Of course, all of the benefits of hydroponics systems also go along with aquaponics systems, including less water use than traditional soil gardening, no weeds to pull, and system automation.
Finally, aquaponics can be more profitable than hydroponics, due to the ability to produce fish for sale in addition to fresh produce.
Drawbacks of Aquaponics
Of course, aquaponics has its own drawbacks.
One drawback of aquaponics is that the overall system is more sensitive than hydroponics. In addition to making sure plants have enough nutrients and a proper pH, you must do the same for the fish in the water. This makes aquaponics more of a balancing act than hydroponics.
Another drawback of hydroponics is that any disease will spread quickly throughout the fish in the system, since they are all in the same water. However, this is true of any large-scale operation where many fish are grown in the same tank.
In an aeroponic system, plants are grown in the air, with no soil and a small amount of water. In these systems, a mist of nutrients and water is sprayed over plants in a growing chamber.
The content and timing of the nutrient spray can be adapted to maximize plant growth. Aquaponics is something that NASA is looking into, in order to produce food with no soil and little water on long space voyages.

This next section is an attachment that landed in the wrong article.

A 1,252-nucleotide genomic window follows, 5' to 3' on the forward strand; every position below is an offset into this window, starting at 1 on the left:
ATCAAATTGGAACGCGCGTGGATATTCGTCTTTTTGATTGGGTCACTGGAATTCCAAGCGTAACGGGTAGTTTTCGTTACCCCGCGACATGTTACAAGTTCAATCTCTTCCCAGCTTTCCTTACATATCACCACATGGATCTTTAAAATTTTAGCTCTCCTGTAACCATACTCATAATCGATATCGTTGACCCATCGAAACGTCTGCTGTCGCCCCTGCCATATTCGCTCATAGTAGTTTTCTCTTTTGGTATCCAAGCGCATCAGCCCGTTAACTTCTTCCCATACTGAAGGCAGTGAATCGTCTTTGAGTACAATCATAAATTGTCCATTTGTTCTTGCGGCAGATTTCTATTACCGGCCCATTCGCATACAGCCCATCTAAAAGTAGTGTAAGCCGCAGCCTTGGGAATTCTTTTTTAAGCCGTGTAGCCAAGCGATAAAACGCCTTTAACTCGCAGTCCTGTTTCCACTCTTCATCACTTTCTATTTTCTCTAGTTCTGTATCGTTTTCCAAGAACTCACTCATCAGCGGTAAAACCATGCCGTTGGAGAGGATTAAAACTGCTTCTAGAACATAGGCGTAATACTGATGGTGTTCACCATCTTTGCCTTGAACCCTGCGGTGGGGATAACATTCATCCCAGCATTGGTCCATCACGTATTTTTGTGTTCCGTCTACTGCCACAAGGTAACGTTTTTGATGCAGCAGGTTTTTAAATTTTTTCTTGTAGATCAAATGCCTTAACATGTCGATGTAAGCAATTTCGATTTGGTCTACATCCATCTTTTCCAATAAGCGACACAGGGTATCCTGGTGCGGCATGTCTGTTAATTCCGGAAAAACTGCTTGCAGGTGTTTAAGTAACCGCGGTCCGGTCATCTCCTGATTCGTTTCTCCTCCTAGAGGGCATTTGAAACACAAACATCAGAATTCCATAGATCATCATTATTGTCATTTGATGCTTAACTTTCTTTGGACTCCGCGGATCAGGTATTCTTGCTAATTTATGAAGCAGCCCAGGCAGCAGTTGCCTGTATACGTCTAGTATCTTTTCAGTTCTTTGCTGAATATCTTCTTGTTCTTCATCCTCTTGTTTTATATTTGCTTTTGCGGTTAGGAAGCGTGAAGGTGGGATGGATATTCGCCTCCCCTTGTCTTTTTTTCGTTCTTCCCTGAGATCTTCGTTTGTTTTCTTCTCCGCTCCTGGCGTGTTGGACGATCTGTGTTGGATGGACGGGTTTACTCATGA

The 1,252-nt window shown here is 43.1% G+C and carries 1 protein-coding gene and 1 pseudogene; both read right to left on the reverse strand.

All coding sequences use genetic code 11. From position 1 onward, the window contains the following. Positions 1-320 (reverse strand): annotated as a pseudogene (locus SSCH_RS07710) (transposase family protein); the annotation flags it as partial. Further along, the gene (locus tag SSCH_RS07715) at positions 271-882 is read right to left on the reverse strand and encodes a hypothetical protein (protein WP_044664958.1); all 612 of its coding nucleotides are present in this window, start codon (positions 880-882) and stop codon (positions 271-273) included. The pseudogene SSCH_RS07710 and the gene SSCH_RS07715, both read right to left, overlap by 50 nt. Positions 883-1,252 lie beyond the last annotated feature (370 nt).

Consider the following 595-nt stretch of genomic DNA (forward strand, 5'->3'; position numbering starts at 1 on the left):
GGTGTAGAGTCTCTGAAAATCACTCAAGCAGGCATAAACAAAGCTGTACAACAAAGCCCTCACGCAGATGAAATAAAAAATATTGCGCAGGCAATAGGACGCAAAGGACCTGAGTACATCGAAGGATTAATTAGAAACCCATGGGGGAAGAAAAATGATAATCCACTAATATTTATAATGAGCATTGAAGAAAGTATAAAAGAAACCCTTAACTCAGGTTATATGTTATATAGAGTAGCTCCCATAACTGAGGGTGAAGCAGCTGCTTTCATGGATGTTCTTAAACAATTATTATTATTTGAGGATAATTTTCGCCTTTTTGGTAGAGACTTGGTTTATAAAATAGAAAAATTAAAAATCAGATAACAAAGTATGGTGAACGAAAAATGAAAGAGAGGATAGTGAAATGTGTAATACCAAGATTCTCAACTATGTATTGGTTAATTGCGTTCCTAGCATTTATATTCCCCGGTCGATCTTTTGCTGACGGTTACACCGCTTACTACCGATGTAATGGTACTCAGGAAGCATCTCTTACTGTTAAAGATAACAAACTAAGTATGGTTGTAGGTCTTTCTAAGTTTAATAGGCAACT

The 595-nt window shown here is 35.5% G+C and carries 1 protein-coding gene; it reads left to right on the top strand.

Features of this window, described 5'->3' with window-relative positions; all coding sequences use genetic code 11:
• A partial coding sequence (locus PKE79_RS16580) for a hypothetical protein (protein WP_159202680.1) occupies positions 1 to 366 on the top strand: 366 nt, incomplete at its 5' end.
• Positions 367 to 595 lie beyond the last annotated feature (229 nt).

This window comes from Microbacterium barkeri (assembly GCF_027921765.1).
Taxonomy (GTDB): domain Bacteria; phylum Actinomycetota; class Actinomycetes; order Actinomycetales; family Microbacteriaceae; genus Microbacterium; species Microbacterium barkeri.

Benefits of Aeroponics
One benefit of aeroponics is that no standing water is required. This means that no pumps are needed to recycle water and aerate it for plants and fish, as in hydroponics or aquaponics systems.
Another benefit of aeroponic systems is that use of resources is minimized. This includes use of water, nutrients (fertilizer), and pesticides.
In addition, plants in an aeroponic system can be grown vertically (as in a tower garden), which saves precious space.
Finally, aeroponic systems can be automated to some extent, reducing the need for labor and attention in these systems.
For more information, check out this article on aeroponics from Whole Plant Technologies.
Drawbacks of Aeroponics
As with any growing system, there are some drawbacks to aeroponics.
For example, the root chamber must be cleaned regularly. Otherwise, contamination can occur, which can infect all plants with diseases.
Also, the nozzles that spray water and nutrients can become clogged, so they must also be cleaned regularly.
Now you know that there are a few different systems you can use to grow plants without soil. You also know about the benefits and drawbacks of each one.
If space is holding you back from gardening, check out my article on how to start a garden without a yard.
I hope you found this article helpful – if so, please share it with someone who can use the information.